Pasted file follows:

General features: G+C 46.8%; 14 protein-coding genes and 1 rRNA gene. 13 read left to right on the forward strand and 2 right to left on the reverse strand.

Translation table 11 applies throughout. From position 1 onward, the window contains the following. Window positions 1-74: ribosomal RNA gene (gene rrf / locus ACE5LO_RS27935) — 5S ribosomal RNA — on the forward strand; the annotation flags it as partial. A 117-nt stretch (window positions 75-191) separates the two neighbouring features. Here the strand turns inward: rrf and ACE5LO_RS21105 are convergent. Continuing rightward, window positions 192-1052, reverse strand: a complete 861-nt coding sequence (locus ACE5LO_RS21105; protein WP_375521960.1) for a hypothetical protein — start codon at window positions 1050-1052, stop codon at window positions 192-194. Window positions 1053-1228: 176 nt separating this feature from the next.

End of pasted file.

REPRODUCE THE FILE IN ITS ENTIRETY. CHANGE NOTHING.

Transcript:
General features: G+C 46.8%; 14 protein-coding genes and 1 rRNA gene. 13 read left to right on the forward strand and 2 right to left on the reverse strand.

Translation table 11 applies throughout. From position 1 onward, the window contains the following. Window positions 1-74: ribosomal RNA gene (gene rrf / locus ACE5LO_RS27935) — 5S ribosomal RNA — on the forward strand; the annotation flags it as partial. A 117-nt stretch (window positions 75-191) separates the two neighbouring features. Here the strand turns inward: rrf and ACE5LO_RS21105 are convergent. Continuing rightward, window positions 192-1052, reverse strand: a complete 861-nt coding sequence (locus ACE5LO_RS21105; protein WP_375521960.1) for a hypothetical protein — start codon at window positions 1050-1052, stop codon at window positions 192-194. Window positions 1053-1228: 176 nt separating this feature from the next.